3rd Sunday in Ordinary Time – January 22, 2023


3rd Sunday in Ordinary Time – January 22, 2023

Is 8:23—9:3 • 1 Cor 1:10–13, 17 • Mt 4:12–23


Theme: The Continued Reading of the Bible Helps us to Stay United with God and with Each Other

Saint Jerome, who translated most of the Bible into Latin in the fourth century, says, “Ignorance of the Scriptures is ignorance of Christ”. Today is the Word of God’s Sunday. We recognize the centrality of God’s Word in the life of the Church and in our families. In his Apostolic Letter, Motu Proprio Aperuit Illis”, published on September 30, 2019, Pope Francis establishes that “the Third Sunday in Ordinary Time is to be devoted to the celebration, Study, and dissemination of the Word of God”. Here Pope Francis is asking us to do three things with the Bible: first, to celebrate; second, to study it; and third, to disseminate or share it. In obedience to Pope Francis’ recommendation, our parish Saint Bartholomew/Saint Augustine is attending 3-day Bible Study Classes that I am teaching. We started on Wednesday, January 11th, the second class was last Wednesday, January 18th, and the last one will be this coming Wednesday, January 25th still at 5: 30pm at Saint Bartholomew’s parish hall (in person), and online via Zoom. Many people from different states and dioceses (especially those from the parishes where SVD missionaries serve) are attending virtually.  So, let us celebrate, study, and disseminate the Word of God.

In the scripture readings of this Sunday of the Bible, we heard a dramatic example of how the words that the prophet Isaiah wrote in the Old Testament came alive centuries later in the New Testament with Jesus. In our first reading. Prophet Isaiah saw the darkness and gloom that the Assyrians brought into the people of Israel when they destroyed their city starting in the northern tribes of Zebulun and Naphtali. He also saw the great light that shone on them and how God brought them abundant joy. This Assyrian oppression could be interpreted in a spiritual dimension today. People today are in bondage to sins and in the gloom of Satan. We need spiritual freedom as the people of Israel needed freedom from the Assyrian persecution. Eight hundred years later Matthew, in today’s Gospel passage, tells us of Jesus who starts his public ministry exactly in the region of Zebulun and Naphtali, the same cities that were first destroyed by the Assyrians in our first reading story. The evangelist comments that this is in fulfillment of Isaiah’s prophecy. The Matthean Jesus is the “great light” foretold by Isaiah who continues to overcome the darkness of our time today. Sin darkens our lives and creates divisions among us and between us and God. Jesus’s first preoccupation as he begins his public ministry is to reunite us with God and with one another. This is also what Saint Paul deals with in our second reading.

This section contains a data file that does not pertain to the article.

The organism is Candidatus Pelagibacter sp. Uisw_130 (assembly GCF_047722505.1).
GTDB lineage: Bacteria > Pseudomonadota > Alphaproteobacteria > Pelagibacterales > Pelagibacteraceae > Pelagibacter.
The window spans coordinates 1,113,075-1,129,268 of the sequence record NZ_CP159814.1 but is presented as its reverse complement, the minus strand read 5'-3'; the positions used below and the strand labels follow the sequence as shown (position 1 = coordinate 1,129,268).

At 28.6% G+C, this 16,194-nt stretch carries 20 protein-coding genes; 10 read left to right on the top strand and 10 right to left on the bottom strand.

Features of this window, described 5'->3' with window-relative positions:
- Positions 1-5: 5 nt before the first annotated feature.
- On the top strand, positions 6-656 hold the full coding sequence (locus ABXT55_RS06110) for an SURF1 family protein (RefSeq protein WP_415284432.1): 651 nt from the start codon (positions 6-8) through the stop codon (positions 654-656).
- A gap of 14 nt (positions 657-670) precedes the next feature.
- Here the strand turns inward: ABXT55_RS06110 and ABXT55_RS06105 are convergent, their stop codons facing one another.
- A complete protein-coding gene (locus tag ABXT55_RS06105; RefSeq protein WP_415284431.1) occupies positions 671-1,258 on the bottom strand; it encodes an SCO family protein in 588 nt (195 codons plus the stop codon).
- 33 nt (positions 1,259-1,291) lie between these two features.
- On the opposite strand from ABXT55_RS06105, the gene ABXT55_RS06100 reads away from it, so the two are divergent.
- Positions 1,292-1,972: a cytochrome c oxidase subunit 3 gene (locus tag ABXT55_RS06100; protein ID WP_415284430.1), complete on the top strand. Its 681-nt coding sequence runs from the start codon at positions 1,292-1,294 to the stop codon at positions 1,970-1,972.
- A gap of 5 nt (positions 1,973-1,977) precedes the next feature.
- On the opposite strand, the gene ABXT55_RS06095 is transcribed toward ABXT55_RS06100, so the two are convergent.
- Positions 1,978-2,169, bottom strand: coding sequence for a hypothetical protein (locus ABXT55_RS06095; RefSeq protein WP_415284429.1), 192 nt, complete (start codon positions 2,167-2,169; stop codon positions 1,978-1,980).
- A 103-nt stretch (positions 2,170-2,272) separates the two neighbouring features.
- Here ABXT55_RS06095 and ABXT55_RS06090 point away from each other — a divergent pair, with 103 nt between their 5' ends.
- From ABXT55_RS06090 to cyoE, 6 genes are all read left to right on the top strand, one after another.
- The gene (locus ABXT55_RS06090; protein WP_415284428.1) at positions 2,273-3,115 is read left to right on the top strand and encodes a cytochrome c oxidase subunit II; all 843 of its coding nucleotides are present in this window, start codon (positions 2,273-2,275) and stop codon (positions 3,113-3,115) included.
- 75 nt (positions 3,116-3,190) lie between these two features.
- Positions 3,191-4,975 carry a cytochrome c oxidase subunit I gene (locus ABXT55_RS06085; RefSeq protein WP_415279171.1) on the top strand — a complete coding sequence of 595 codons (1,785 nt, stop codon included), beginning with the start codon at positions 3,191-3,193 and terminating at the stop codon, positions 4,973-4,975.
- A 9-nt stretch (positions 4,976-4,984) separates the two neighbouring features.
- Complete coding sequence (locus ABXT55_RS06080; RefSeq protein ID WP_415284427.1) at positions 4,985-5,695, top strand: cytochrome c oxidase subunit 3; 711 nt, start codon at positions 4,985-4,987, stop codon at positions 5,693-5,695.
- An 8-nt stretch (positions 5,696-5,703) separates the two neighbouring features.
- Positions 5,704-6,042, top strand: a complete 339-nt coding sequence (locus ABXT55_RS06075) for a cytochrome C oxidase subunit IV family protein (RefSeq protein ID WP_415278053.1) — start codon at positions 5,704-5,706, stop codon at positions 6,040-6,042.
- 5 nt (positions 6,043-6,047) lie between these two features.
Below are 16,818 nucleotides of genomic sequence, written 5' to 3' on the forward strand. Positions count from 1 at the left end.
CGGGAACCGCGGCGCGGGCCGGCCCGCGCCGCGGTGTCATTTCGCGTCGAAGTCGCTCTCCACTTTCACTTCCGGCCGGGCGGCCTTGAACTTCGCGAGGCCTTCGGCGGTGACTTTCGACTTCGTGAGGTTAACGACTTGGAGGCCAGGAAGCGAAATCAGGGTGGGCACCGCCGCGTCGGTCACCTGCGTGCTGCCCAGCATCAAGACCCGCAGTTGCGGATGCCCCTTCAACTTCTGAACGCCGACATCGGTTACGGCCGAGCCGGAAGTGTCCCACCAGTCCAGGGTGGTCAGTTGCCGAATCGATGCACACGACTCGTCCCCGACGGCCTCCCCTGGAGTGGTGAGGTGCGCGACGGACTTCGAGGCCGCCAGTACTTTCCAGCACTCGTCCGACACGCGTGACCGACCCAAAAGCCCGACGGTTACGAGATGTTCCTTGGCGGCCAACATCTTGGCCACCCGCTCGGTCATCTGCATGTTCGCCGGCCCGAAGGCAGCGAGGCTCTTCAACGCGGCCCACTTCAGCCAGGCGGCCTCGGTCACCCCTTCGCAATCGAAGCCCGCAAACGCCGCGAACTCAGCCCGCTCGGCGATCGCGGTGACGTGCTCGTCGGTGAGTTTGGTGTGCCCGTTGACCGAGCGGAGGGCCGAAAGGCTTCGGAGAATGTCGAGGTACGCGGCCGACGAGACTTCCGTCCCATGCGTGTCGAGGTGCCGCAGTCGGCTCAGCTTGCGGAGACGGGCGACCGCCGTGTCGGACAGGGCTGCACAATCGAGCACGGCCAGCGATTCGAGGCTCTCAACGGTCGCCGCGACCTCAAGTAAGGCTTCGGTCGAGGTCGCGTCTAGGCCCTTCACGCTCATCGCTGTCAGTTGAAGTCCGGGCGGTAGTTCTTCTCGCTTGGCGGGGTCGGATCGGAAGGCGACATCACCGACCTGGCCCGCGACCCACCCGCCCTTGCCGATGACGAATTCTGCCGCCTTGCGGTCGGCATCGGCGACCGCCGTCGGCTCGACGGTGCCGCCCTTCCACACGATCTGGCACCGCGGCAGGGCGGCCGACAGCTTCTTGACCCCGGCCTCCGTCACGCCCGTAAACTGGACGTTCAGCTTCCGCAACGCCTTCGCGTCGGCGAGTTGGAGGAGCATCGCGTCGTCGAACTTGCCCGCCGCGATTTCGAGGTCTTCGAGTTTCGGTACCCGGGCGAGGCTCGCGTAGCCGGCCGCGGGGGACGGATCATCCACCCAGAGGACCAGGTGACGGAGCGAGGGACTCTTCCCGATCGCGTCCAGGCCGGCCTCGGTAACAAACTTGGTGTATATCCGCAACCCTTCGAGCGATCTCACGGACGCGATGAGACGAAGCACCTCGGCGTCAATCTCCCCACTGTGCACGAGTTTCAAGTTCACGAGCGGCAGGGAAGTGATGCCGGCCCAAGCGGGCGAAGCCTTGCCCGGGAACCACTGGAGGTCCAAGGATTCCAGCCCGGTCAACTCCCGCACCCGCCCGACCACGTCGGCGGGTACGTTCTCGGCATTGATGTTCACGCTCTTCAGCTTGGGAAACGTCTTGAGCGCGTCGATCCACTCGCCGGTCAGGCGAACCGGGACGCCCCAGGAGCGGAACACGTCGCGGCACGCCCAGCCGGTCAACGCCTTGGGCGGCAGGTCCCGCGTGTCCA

To better understand our Gospel passage, let us first try to know the context of Isaiah’s prophecy that we heard in the first reading. Note that Isaiah served as God’s prophet for about forty years in the Southern kingdom of Judah. During that time, he witnessed the fall of the northern kingdom of Israel by the Assyrians in 733 BC and the Syrians in 732 BC. When Isaiah delivered this prophecy that we heard in our first reading, Ahaz, the king of the Southern kingdom, Judah, was facing considerable pressure from Syria and the Northern kingdom of Israel to team up with them against Assyria. When Ahaz refused their demand, Syria and Israel invaded Judah. Their plan was to unseat Ahaz. This event is known as the Syro-Ephraimite War. In 721, the Assyrians deported the people of Israel and devastated the entire northern kingdom. Meanwhile, the southern kingdom of Judah became a vessel of Assyria. This truly was a dark period in the history of Judah.

After grasping the context of our first reading, let us now see how we can apply Isaiah’s prophecy to our lives today. The prophet commences his prophecy by mentioning the destruction of the lands of Zebulun and Naphtali (v. 23) because these northern tribes were the first ones to be destroyed by the Assyrians. After the north, the Assyrians conquered the “land west of the Jordan” (or beyond) that our first reading names “the district of the Gentiles”. (Some translations read “Galilee of the Nations). While the image of Israel’s bondage by the Assyrians is political, this situation explains how many people today are in bondage to sin and to Satan. Today, we see the “gloom” that comes from being addicted to behaviors and actions that harm our relationship with God and with the people in our societies and families. The gloom extinguishes the love of God and of our neighbor from our hearts.  Moreover, beyond the material and physical powers of Assyrians, there are spiritual “Assyrian” powers (demons) in our world that continue to devastate our spiritual lives. The Devil incites us to sin. His goal is to separate us from God and our Church Community and bring darkness and gloom into our lives. Our societies and families need spiritual freedom from the bondage of the devil. The prophet Isaiah prophesized and reassured us that one day, God will restore hope to Israel and to us today. He saw our gloom and darkness turning to light and joy, and the rod of the oppressors being broken “as on the day of Midian”. (Isaiah 9: 1-3). The “yoke”, “pole”, and “rod” are symbols of Assyrian oppression. Today, they are symbols of the devil’s oppression of addictions, racism, social injustice, and immoral laws that lead people to commit immoral actions, etc. The mention of “the day of Midian” refers to the stunning defeat of the Midianite tribes by Gideon. (See the book of Judges 6-8). Isaiah’s prophecy is fulfilled with the coming of Jesus who came to restore interior freedom and joy to all those who are oppressed spiritually.